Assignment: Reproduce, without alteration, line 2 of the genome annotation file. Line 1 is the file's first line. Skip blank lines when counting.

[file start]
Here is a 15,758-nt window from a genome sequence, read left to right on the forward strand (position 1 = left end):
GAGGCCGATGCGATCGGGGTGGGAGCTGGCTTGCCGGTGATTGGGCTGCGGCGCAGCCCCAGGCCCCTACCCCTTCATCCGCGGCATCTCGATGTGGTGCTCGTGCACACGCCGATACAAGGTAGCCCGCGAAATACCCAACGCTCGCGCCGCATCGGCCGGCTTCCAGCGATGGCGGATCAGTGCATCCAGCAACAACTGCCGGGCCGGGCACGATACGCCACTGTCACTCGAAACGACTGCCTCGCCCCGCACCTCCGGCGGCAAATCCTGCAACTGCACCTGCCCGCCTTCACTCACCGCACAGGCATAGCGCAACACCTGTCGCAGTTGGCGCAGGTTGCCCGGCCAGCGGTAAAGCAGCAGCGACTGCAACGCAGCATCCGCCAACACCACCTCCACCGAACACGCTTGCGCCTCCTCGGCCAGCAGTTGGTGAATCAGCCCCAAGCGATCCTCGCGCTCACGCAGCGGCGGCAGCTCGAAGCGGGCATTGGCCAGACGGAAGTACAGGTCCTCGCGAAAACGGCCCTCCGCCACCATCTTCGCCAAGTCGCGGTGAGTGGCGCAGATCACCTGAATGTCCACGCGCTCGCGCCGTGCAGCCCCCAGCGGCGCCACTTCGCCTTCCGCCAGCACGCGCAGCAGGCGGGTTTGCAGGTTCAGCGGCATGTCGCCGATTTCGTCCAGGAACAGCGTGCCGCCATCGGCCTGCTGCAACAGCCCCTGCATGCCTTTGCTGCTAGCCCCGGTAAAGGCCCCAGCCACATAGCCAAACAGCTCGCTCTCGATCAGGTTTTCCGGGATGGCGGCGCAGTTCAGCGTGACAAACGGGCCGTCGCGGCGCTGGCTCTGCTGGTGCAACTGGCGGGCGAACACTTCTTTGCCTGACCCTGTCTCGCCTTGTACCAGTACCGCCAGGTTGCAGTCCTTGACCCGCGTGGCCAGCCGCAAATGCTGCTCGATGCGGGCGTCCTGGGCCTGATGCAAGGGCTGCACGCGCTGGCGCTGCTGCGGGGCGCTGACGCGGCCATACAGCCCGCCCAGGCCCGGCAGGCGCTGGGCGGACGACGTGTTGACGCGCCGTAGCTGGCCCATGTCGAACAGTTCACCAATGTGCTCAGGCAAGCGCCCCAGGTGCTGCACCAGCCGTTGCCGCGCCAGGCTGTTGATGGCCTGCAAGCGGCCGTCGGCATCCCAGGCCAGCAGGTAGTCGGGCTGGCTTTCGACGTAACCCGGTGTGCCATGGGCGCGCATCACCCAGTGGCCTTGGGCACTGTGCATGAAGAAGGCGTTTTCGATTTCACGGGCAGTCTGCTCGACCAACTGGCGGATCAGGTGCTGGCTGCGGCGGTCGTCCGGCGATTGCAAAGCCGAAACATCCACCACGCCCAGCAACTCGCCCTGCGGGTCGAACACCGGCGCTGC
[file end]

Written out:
GAGGCCGATGCGATCGGGGTGGGAGCTGGCTTGCCGGTGATTGGGCTGCGGCGCAGCCCCAGGCCCCTACCCCTTCATCCGCGGCATCTCGATGTGGTGCTCGTGCACACGCCGATACAAGGTAGCCCGCGAAATACCCAACGCTCGCGCCGCATCGGCCGGCTTCCAGCGATGGCGGATCAGTGCATCCAGCAACAACTGCCGGGCCGGGCACGATACGCCACTGTCACTCGAAACGACTGCCTCGCCCCGCACCTCCGGCGGCAAATCCTGCAACTGCACCTGCCCGCCTTCACTCACCGCACAGGCATAGCGCAACACCTGTCGCAGTTGGCGCAGGTTGCCCGGCCAGCGGTAAAGCAGCAGCGACTGCAACGCAGCATCCGCCAACACCACCTCCACCGAACACGCTTGCGCCTCCTCGGCCAGCAGTTGGTGAATCAGCCCCAAGCGATCCTCGCGCTCACGCAGCGGCGGCAGCTCGAAGCGGGCATTGGCCAGACGGAAGTACAGGTCCTCGCGAAAACGGCCCTCCGCCACCATCTTCGCCAAGTCGCGGTGAGTGGCGCAGATCACCTGAATGTCCACGCGCTCGCGCCGTGCAGCCCCCAGCGGCGCCACTTCGCCTTCCGCCAGCACGCGCAGCAGGCGGGTTTGCAGGTTCAGCGGCATGTCGCCGATTTCGTCCAGGAACAGCGTGCCGCCATCGGCCTGCTGCAACAGCCCCTGCATGCCTTTGCTGCTAGCCCCGGTAAAGGCCCCAGCCACATAGCCAAACAGCTCGCTCTCGATCAGGTTTTCCGGGATGGCGGCGCAGTTCAGCGTGACAAACGGGCCGTCGCGGCGCTGGCTCTGCTGGTGCAACTGGCGGGCGAACACTTCTTTGCCTGACCCTGTCTCGCCTTGTACCAGTACCGCCAGGTTGCAGTCCTTGACCCGCGTGGCCAGCCGCAAATGCTGCTCGATGCGGGCGTCCTGGGCCTGATGCAAGGGCTGCACGCGCTGGCGCTGCTGCGGGGCGCTGACGCGGCCATACAGCCCGCCCAGGCCCGGCAGGCGCTGGGCGGACGACGTGTTGACGCGCCGTAGCTGGCCCATGTCGAACAGTTCACCAATGTGCTCAGGCAAGCGCCCCAGGTGCTGCACCAGCCGTTGCCGCGCCAGGCTGTTGATGGCCTGCAAGCGGCCGTCGGCATCCCAGGCCAGCAGGTAGTCGGGCTGGCTTTCGACGTAACCCGGTGTGCCATGGGCGCGCATCACCCAGTGGCCTTGGGCACTGTGCATGAAGAAGGCGTTTTCGATTTCACGGGCAGTCTGCTCGACCAACTGGCGGATCAGGTGCTGGCTGCGGCGGTCGTCCGGCGATTGCAAAGCCGAAACATCCACCACGCCCAGCAACTCGCCCTGCGGGTCGAACACCGGCGCTGC